A new window of opportunity opened up during the prohibition that would cost the U.S. Significantly, the illegal production and sales of alcohol. Since it was not allowed to be produced and sold on the legal market Many Americans began to bootleg or smuggle alcohol throughout the States. (Blocker) . Alcohol was now being produced and sold illegally and untaxed by various groups across the country. These alcohol producers would sell alcohol to anyone and everyone who wanted it and was willing to pay. With the illegal mass production of alcohol they would need a place to sell their product, and it was not hard to find a buyer. There were multiple underground clubs that would purchase this illegal alcohol and sell it to its patrons, Many of these establishments had to operate secretly and be kept hidden from the police. There would soon be thousands of speakeasies that would pop up across the country. Since these establishments participated illegal sales of alcohol none of the transactions for alcohol were being taxed by the government which caused an even larger loss in revenues.
With the strict laws on alcohol and the flourishing of illegal production there was an increase in organized crime throughout the United States. The prohibition department in Washington presented that the amount of arrests made after the first six months of prohibition increased by 25 percent ( Edge 70) many saw this time as an opportunity to start their own business and make fast cash in the process. Crime syndicates also saw this as a golden opportunity and saw the power in being an alcohol producer and distributor. The government then had to spend more money to fuel the war against alcohol and other organized crime. The police force at the time was not enough to stop the production and sales of alcohol in the united states and therefore would need an increased budget. The amount of money used to enforce prohibition started at 6.3 million in 1921 and rose to 13.4 million in 1930, almost double the original amount. (Zwiebel 242) Some of the problems in stopping these syndicates were that they would often bribe or pay the police forces or political powers in order to ship and continue their production safely. The corruption during the time was a huge problem as the crime syndicates were essentially above the law. As long as there was corruption and the demand for alcohol in the united states there would be a never ending battle against the alcohol sales in the united states and a costly one at that.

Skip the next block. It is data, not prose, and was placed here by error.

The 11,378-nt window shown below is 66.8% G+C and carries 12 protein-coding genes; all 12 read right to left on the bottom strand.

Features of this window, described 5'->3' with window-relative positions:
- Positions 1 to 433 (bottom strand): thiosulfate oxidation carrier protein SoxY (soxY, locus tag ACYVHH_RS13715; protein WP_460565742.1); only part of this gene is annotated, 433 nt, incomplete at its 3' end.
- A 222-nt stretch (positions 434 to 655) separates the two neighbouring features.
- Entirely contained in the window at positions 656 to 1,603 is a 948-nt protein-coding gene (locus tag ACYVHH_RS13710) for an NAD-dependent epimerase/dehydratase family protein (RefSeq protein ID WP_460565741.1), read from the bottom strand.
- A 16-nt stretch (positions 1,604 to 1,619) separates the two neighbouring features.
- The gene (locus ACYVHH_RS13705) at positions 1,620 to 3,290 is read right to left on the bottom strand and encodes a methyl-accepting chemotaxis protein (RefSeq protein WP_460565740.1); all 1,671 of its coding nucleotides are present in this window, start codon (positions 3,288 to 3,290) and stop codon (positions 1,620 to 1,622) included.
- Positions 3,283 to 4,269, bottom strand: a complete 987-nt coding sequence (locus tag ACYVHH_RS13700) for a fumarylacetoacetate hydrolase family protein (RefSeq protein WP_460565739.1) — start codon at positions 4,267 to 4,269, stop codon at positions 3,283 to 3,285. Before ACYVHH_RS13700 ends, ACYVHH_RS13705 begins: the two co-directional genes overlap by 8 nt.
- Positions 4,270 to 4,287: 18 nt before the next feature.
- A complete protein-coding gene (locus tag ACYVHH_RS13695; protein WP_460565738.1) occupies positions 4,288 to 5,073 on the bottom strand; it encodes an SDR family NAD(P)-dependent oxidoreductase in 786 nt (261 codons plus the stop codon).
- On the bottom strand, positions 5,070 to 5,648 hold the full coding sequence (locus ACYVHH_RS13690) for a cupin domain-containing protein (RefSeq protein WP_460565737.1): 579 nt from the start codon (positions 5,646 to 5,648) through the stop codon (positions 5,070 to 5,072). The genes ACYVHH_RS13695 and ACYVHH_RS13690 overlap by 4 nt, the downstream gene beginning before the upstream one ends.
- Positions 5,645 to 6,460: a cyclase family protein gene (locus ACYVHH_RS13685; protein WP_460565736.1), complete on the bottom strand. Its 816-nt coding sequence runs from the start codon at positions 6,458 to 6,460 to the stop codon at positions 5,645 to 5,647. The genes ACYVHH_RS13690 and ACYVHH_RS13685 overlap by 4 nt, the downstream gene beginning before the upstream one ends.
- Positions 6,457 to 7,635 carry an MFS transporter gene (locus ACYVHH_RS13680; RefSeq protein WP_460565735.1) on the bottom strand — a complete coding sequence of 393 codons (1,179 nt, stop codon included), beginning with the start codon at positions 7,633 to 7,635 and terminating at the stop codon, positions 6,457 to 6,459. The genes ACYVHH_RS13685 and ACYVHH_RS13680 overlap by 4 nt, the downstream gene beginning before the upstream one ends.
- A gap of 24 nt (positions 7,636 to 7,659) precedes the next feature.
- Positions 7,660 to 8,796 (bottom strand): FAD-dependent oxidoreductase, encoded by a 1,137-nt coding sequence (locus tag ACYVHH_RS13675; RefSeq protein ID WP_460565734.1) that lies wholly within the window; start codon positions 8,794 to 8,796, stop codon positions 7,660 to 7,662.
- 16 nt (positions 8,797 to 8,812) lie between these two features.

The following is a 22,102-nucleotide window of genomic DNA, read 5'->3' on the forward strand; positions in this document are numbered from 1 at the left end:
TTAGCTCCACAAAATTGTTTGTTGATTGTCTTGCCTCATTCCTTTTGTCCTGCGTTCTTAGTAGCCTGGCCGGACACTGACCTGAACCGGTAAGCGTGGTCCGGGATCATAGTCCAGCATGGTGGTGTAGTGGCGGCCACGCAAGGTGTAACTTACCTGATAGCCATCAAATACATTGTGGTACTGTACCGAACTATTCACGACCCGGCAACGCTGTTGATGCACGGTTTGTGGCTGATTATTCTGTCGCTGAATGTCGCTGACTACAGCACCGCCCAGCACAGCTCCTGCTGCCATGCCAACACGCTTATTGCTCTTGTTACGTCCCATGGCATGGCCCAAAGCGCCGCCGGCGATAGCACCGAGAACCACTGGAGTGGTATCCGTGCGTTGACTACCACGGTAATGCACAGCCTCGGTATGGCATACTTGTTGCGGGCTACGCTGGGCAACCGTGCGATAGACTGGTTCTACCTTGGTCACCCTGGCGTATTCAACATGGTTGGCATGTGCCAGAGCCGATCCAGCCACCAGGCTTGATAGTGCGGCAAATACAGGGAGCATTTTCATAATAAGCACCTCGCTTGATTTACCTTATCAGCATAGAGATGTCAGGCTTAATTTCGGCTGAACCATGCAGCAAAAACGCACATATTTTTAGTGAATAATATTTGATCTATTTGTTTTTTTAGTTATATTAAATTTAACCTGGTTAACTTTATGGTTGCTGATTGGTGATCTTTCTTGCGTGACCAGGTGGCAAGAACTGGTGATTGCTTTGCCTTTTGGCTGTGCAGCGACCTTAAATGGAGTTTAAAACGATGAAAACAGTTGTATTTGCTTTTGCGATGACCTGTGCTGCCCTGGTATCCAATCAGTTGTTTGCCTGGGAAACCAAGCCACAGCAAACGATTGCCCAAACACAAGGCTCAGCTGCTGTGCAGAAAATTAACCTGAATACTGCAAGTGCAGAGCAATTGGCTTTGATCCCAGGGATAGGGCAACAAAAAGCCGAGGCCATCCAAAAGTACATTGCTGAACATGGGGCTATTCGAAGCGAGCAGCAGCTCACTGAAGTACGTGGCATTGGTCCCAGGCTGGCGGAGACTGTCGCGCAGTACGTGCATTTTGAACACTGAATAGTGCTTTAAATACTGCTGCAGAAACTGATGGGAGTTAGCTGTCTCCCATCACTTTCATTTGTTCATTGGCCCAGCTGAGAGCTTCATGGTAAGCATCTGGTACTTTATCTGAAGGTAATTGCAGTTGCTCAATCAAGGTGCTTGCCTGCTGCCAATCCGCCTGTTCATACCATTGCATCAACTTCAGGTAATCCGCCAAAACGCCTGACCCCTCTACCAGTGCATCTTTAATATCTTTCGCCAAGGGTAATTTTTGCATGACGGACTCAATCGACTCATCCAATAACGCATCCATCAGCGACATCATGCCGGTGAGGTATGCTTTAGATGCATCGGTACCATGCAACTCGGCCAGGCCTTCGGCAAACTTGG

Okrent, Daniel. Last Call: The Rise and Fall of Prohibition. New York: Scribner, 2010.
Miron, Jeffrey A., and Zwiebel Jeffrey. "Alcohol Consumption During Prohibition." The American Economic Review 81, No. 2 (1991): 242-47
Wheeler, Wayne B. "liquor in International Trade." The Annals of the American Academy of Political and Social Science 109 (1923) 145-54
Levine, Harry G., and reinarman Craig." From Prohibition to Regulation: Lessons from Alcohol Policy for drug policy." The Milbank Quarterly 69, No. 3 (1991) 461-94
Edge, Walter E. " The Noneffevctiveness of the Volstead Act." The Annals of the American Academy of Political and Social Science 109 (1923): 67-
Blocker, Jack S. "Did Prohibition Really Work? Alcohol Prohibition as a Public Health Innovation." American Journal of Public Health 96, no. 2 (2006): 233-43. doi:10.2105/ajph.2005.065409.
Funderburg, J. Anne. Bootleggers and Beer Barons of the Prohibition Era. Jefferson, NC: McFarland & Company,, Publishers, 2014.